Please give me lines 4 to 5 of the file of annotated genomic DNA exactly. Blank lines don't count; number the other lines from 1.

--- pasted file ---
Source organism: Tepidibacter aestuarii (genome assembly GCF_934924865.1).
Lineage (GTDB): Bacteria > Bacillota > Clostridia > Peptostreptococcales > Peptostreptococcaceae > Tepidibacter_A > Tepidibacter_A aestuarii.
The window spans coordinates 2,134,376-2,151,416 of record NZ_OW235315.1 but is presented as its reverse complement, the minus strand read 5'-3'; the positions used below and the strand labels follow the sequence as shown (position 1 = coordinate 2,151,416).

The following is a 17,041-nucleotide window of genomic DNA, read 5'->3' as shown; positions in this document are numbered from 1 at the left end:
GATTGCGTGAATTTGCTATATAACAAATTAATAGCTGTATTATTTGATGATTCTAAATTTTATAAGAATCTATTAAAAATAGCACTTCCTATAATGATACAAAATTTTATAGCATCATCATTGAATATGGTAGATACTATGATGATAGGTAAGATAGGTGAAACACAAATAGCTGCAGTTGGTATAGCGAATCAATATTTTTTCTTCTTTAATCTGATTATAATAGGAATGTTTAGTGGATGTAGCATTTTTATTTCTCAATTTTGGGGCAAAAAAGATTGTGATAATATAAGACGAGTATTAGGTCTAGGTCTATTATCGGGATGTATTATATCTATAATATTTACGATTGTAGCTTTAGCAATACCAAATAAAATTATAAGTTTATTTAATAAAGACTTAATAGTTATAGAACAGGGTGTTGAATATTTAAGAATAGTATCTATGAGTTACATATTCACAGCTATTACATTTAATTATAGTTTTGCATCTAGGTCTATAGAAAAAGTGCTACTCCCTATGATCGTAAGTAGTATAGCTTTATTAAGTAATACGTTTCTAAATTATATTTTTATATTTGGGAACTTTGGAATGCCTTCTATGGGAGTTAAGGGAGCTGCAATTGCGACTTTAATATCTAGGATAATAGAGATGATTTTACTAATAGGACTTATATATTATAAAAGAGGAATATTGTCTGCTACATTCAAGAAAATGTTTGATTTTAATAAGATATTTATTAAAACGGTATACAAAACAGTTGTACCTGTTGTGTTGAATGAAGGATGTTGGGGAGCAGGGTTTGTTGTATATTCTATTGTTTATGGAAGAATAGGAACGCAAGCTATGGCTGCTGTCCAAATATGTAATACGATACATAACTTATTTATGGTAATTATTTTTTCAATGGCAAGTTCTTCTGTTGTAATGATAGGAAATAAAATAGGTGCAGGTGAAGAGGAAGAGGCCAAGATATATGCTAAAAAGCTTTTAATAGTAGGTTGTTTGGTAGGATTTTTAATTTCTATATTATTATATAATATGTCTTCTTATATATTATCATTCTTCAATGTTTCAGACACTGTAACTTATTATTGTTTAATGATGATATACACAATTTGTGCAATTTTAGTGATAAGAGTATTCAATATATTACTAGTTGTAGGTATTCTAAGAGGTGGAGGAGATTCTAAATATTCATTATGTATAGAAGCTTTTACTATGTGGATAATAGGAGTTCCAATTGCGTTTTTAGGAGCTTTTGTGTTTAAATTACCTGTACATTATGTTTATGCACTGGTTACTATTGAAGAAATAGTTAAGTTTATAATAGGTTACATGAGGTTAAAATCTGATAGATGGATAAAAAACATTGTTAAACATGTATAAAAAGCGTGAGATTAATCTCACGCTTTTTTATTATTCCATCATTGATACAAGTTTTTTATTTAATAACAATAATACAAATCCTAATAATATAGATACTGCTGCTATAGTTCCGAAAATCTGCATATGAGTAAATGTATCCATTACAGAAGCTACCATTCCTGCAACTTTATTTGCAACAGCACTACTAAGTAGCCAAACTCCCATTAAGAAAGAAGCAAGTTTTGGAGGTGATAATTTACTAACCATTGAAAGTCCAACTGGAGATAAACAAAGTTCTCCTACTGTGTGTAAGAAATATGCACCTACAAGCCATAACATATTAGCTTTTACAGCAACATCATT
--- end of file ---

The following is a 17,041-nucleotide window of genomic DNA, read 5'->3' as shown; positions in this document are numbered from 1 at the left end:
GATTGCGTGAATTTGCTATATAACAAATTAATAGCTGTATTATTTGATGATTCTAAATTTTATAAGAATCTATTAAAAATAGCACTTCCTATAATGATACAAAATTTTATAGCATCATCATTGAATATGGTAGATACTATGATGATAGGTAAGATAGGTGAAACACAAATAGCTGCAGTTGGTATAGCGAATCAATATTTTTTCTTCTTTAATCTGATTATAATAGGAATGTTTAGTGGATGTAGCATTTTTATTTCTCAATTTTGGGGCAAAAAAGATTGTGATAATATAAGACGAGTATTAGGTCTAGGTCTATTATCGGGATGTATTATATCTATAATATTTACGATTGTAGCTTTAGCAATACCAAATAAAATTATAAGTTTATTTAATAAAGACTTAATAGTTATAGAACAGGGTGTTGAATATTTAAGAATAGTATCTATGAGTTACATATTCACAGCTATTACATTTAATTATAGTTTTGCATCTAGGTCTATAGAAAAAGTGCTACTCCCTATGATCGTAAGTAGTATAGCTTTATTAAGTAATACGTTTCTAAATTATATTTTTATATTTGGGAACTTTGGAATGCCTTCTATGGGAGTTAAGGGAGCTGCAATTGCGACTTTAATATCTAGGATAATAGAGATGATTTTACTAATAGGACTTATATATTATAAAAGAGGAATATTGTCTGCTACATTCAAGAAAATGTTTGATTTTAATAAGATATTTATTAAAACGGTATACAAAACAGTTGTACCTGTTGTGTTGAATGAAGGATGTTGGGGAGCAGGGTTTGTTGTATATTCTATTGTTTATGGAAGAATAGGAACGCAAGCTATGGCTGCTGTCCAAATATGTAATACGATACATAACTTATTTATGGTAATTATTTTTTCAATGGCAAGTTCTTCTGTTGTAATGATAGGAAATAAAATAGGTGCAGGTGAAGAGGAAGAGGCCAAGATATATGCTAAAAAGCTTTTAATAGTAGGTTGTTTGGTAGGATTTTTAATTTCTATATTATTATATAATATGTCTTCTTATATATTATCATTCTTCAATGTTTCAGACACTGTAACTTATTATTGTTTAATGATGATATACACAATTTGTGCAATTTTAGTGATAAGAGTATTCAATATATTACTAGTTGTAGGTATTCTAAGAGGTGGAGGAGATTCTAAATATTCATTATGTATAGAAGCTTTTACTATGTGGATAATAGGAGTTCCAATTGCGTTTTTAGGAGCTTTTGTGTTTAAATTACCTGTACATTATGTTTATGCACTGGTTACTATTGAAGAAATAGTTAAGTTTATAATAGGTTACATGAGGTTAAAATCTGATAGATGGATAAAAAACATTGTTAAACATGTATAAAAAGCGTGAGATTAATCTCACGCTTTTTTATTATTCCATCATTGATACAAGTTTTTTATTTAATAACAATAATACAAATCCTAATAATATAGATACTGCTGCTATAGTTCCGAAAATCTGCATATGAGTAAATGTATCCATTACAGAAGCTACCATTCCTGCAACTTTATTTGCAACAGCACTACTAAGTAGCCAAACTCCCATTAAGAAAGAAGCAAGTTTTGGAGGTGATAATTTACTAACCATTGAAAGTCCAACTGGAGATAAACAAAGTTCTCCTACTGTGTGTAAGAAATATGCACCTACAAGCCATAACATATTAGCTTTTACAGCAACATCATT